Jack Welch was the CEO of General Electric between 1981 and 2001. During his tenure at GE, the company's value rose 4000%.
In 1961, Welch planned to quit his job as junior engineer because he was dissatisfied with the raise offered to him and was unhappy with the bureaucracy he observed at GE. Welch was persuaded to remain at GE by Reuben Gutoff, an executive at the company, who promised him that he would help create the small company atmosphere Welch desired
Welch was named a vice president of GE in 1972. He became senior vice president in 1977 and vice chairman in 1979. Welch became GE's youngest chairman and CEO in 1981, succeeding Reginald H. Jones. By 1982, Welch had dismantled much of the earlier management put together by Jones and led an aggressive simplification and consolidation initiative. One of his primary leadership directives was that GE had to be No. 1 or No. 2 in the industries it participated in.
In 1981 he made a speech in New York City called "Growing fast in a slow-growth economy". Welch worked to eradicate perceived inefficiency by trimming inventories and dismantling the bureaucracy that had almost led him to leave GE in the past. Welch's public philosophy was that a company should be either No. 1 or No. 2 in a particular industry, or else leave it completely. Welch's strategy was later adopted by other CEOs across corporate America.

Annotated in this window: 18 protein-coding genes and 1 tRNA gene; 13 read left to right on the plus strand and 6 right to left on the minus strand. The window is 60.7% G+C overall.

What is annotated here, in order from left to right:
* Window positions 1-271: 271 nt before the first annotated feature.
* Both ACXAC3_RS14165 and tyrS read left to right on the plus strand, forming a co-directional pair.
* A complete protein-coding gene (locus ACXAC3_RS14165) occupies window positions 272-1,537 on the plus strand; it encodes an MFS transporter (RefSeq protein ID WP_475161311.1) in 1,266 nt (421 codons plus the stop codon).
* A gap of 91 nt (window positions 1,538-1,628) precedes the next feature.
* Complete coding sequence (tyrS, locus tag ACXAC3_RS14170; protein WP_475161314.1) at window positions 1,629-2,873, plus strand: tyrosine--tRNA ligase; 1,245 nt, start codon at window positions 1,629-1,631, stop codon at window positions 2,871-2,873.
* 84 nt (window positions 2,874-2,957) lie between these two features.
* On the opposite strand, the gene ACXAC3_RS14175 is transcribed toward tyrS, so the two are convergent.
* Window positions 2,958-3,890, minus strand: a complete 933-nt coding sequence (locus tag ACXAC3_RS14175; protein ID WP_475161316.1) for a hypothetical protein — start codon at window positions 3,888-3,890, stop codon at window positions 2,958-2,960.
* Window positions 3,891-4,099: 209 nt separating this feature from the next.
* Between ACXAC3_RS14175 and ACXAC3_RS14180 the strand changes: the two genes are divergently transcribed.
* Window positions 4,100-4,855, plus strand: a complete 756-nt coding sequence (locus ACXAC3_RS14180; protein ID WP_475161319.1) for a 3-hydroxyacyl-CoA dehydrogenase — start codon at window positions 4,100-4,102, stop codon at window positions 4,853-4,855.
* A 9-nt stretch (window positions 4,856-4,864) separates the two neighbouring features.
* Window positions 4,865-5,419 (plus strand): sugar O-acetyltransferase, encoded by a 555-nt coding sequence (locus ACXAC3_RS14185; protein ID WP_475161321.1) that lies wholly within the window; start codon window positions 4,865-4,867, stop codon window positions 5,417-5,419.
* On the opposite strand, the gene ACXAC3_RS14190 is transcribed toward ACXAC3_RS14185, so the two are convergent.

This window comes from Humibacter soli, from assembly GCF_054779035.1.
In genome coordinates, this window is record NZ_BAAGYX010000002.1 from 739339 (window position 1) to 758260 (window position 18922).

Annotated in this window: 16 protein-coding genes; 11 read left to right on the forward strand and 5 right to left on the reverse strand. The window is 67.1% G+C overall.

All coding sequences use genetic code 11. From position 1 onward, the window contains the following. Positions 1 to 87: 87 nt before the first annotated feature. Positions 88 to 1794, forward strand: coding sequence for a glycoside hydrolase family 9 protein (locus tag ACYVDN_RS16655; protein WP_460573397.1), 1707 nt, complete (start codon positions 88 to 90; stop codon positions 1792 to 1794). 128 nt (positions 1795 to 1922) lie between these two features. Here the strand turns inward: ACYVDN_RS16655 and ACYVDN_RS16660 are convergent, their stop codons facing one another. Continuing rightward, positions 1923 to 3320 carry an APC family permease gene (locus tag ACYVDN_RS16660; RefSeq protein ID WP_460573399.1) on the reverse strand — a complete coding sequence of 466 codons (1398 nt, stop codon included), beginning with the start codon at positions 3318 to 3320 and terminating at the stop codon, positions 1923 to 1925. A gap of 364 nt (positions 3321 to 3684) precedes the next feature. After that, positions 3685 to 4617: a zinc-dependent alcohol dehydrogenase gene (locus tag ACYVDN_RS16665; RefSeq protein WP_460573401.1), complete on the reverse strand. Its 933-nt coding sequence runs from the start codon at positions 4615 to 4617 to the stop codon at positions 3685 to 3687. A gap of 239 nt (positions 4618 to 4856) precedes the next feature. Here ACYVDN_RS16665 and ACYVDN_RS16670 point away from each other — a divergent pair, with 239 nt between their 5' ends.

Each year, Welch would fire the bottom 10% of his managers and rewarded those in the top 20% with bonuses and stock options. He also expanded the broadness of the stock options program at GE from just top executives to nearly one-third of all employees.
In Jack: Straight From The Gut, Welch states that GE had 411,000 employees at the end of 1980, and 299,000 at the end of 1985. Of the 112,000 who left the payroll, 37,000 were in businesses that GE sold, and 81,000 were reduced in continuing businesses. In return, GE had increased its market capital tremendously. Welch reduced basic research, and closed or...